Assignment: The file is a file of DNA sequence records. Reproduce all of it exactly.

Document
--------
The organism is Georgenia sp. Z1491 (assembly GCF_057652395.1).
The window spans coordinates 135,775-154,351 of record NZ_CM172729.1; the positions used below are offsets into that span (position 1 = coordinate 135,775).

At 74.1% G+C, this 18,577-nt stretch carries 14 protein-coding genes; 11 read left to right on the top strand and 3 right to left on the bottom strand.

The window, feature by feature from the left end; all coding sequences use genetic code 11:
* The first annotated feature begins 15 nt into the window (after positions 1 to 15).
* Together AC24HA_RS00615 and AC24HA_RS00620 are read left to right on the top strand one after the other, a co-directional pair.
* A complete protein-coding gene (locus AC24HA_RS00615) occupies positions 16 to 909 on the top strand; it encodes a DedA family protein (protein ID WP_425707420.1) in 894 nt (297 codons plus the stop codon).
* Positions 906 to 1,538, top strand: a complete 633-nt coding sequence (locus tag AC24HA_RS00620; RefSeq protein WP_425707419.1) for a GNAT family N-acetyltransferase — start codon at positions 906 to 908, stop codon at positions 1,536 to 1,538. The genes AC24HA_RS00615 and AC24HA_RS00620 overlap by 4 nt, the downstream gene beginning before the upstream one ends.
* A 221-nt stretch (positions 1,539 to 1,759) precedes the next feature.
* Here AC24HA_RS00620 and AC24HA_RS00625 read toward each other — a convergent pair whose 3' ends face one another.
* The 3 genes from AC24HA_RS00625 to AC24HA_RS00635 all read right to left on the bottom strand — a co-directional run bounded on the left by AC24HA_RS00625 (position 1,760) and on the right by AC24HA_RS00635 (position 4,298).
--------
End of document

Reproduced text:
The organism is Georgenia sp. Z1491 (assembly GCF_057652395.1).
The window spans coordinates 135,775-154,351 of record NZ_CM172729.1; the positions used below are offsets into that span (position 1 = coordinate 135,775).

At 74.1% G+C, this 18,577-nt stretch carries 14 protein-coding genes; 11 read left to right on the top strand and 3 right to left on the bottom strand.

The window, feature by feature from the left end; all coding sequences use genetic code 11:
* The first annotated feature begins 15 nt into the window (after positions 1 to 15).
* Together AC24HA_RS00615 and AC24HA_RS00620 are read left to right on the top strand one after the other, a co-directional pair.
* A complete protein-coding gene (locus AC24HA_RS00615) occupies positions 16 to 909 on the top strand; it encodes a DedA family protein (protein ID WP_425707420.1) in 894 nt (297 codons plus the stop codon).
* Positions 906 to 1,538, top strand: a complete 633-nt coding sequence (locus tag AC24HA_RS00620; RefSeq protein WP_425707419.1) for a GNAT family N-acetyltransferase — start codon at positions 906 to 908, stop codon at positions 1,536 to 1,538. The genes AC24HA_RS00615 and AC24HA_RS00620 overlap by 4 nt, the downstream gene beginning before the upstream one ends.
* A 221-nt stretch (positions 1,539 to 1,759) precedes the next feature.
* Here AC24HA_RS00620 and AC24HA_RS00625 read toward each other — a convergent pair whose 3' ends face one another.
* The 3 genes from AC24HA_RS00625 to AC24HA_RS00635 all read right to left on the bottom strand — a co-directional run bounded on the left by AC24HA_RS00625 (position 1,760) and on the right by AC24HA_RS00635 (position 4,298).